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Prebiotics vs. Probiotics?

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Many people today take probiotics — also known as the “good bacteria” — to improve their digestive health. In order to receive the immense benefits that probiotics provide, it is important to make sure that prebiotics are also included your daily intake.

So what exactly are prebiotics, and how do they work together with probiotics to make us healthy?

Probiotics are helpful bacteria, while prebiotics are the food for these bacteria.

  • Probiotics are live microorganisms that are linked to many health benefits, especially those associated with your digestive system.
  • Prebiotics are food specific for the good bacteria in your gut. Their purpose is to increase the number of probiotic bacteria that become established in your digestive tract by providing a source of energy for them — allowing you to receive the immense benefits of probiotics.

Although prebiotics and probiotics do not need to be taken at the same time to provide health benefits, both should be included in your diet. Try using these everyday food items to give your gut the good bacteria it needs.


  • Greek Yogurt: Any yogurt with a pure, simple ingredient list that includes 'live, active' cultures is a great probiotic.
  • Buttermilk: Buttermilk is a good source of probiotics, thanks to the live cultures added to ferment the milk sugars. Cooking with it, however, will destroy the live cultures.
  • Kefir: Kefir is made by fermenting milk with a culture of yeasts and bacteria that are referred to as kefir 'grains.' Stick with plain, unflavored kefir to minimize added sugars.
  • Kimchi: The freshly made kimchi found at Asian markets and restaurants is rich in probiotics, but, like sauerkraut, kimchi in a jar that has been on the shelf for months has been heat treated, and doesn't contain live, active cultures.
  • Miso: Miso is made by fermenting cooked soybeans with rice or barley, salt and koji (a starter culture) to form a red, white, or dark colored paste. Miso is a great salt substitute for any dish that needs some extra flavor.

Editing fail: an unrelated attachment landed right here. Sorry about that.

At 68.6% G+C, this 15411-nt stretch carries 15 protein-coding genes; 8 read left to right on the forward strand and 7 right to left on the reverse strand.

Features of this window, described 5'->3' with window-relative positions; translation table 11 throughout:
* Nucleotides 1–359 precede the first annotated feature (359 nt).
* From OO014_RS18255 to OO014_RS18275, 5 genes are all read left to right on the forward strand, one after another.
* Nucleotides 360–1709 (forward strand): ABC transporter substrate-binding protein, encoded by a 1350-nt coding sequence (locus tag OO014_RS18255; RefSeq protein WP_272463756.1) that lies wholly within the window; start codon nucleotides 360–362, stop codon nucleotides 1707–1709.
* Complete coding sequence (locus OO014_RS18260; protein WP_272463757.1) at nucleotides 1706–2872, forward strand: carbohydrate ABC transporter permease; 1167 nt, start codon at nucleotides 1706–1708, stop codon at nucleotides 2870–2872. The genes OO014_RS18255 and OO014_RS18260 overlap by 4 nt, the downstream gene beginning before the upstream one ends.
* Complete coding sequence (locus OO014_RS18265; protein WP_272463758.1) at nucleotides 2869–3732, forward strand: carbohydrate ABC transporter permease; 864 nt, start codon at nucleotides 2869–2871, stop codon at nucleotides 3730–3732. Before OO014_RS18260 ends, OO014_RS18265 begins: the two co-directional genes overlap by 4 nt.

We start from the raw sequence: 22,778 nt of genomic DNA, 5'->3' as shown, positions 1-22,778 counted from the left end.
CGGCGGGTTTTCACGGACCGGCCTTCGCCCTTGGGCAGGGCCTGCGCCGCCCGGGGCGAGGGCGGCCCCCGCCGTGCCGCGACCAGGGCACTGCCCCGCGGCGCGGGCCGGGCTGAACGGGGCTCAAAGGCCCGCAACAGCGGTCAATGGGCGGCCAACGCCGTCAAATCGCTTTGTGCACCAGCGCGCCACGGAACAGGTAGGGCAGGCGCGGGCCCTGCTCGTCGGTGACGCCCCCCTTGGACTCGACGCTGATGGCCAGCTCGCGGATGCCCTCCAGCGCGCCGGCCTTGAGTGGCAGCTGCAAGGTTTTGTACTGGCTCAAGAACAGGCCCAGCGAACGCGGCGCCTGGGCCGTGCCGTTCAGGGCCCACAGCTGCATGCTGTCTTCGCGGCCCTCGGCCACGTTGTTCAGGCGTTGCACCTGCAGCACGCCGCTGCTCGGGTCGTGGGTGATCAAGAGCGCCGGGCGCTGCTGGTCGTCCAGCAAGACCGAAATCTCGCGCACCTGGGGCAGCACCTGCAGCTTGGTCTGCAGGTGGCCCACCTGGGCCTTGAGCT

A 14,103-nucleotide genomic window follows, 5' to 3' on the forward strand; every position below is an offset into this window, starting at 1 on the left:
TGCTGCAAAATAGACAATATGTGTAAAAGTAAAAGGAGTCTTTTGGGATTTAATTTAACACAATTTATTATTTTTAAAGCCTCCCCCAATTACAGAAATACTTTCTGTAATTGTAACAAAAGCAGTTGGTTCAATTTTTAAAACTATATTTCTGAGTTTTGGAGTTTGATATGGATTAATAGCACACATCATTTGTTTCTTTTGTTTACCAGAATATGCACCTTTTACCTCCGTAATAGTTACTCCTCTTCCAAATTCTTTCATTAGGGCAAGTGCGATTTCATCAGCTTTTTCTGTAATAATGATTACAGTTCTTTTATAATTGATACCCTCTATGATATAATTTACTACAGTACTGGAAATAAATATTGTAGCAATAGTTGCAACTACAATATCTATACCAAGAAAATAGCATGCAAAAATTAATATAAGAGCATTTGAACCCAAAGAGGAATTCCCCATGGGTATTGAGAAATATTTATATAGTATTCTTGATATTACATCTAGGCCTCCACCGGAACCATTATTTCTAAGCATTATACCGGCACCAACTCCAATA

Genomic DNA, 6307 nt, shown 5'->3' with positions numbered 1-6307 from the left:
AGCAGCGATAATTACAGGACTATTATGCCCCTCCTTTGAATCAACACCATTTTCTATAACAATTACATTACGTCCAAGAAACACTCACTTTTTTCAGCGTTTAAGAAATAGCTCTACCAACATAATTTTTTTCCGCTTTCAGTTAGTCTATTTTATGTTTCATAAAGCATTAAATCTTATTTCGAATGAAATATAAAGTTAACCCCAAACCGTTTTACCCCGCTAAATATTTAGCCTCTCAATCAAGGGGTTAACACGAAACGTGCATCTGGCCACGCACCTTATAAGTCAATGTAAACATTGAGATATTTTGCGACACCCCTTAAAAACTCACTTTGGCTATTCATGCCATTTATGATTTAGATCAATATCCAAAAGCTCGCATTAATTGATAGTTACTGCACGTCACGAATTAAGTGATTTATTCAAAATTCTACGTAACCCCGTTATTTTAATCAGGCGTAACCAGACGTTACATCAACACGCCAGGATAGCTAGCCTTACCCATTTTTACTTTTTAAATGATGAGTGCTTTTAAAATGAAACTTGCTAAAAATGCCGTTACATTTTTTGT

• Garlic: Raw garlic is filled with a variety of nutrients and acts as a prebiotic by promoting the growth of beneficial Bifidobacteria in the gut. It also prevents disease-promoting bacteria from growing.
  • Onions: Raw and cooked onions are both great sources of prebiotics. Onions are one of the best sources of the gut-healthy, soluble fiber called oligofructose, a natural source of inulin which the gut uses to clean itself out and increase the number of good bacteria.
  • Asparagus: Asparagus has been shown to promote friendly bacteria in the gut and has been linked to the prevention of certain cancers.
  • Apples: The pectin in apples has prebiotic benefits. Pectin promotes healthy gut bacteria and helps decrease harmful bacteria. It also helps lower cholesterol and reduce cancer risk.
  • Flaxseeds: The fiber in flaxseeds promote healthy gut bacteria, promote regular bowel movements, and reduce the amount of dietary fat you digest and absorb.

So do you need both prebiotics and probiotics? YES! Found in many of the everyday foods we eat, it’s easy to create a “pre/pro”-biotic balanced diet to keep you healthy and your gut in-check.

For more details on probiotics, check out Molly’s original article on

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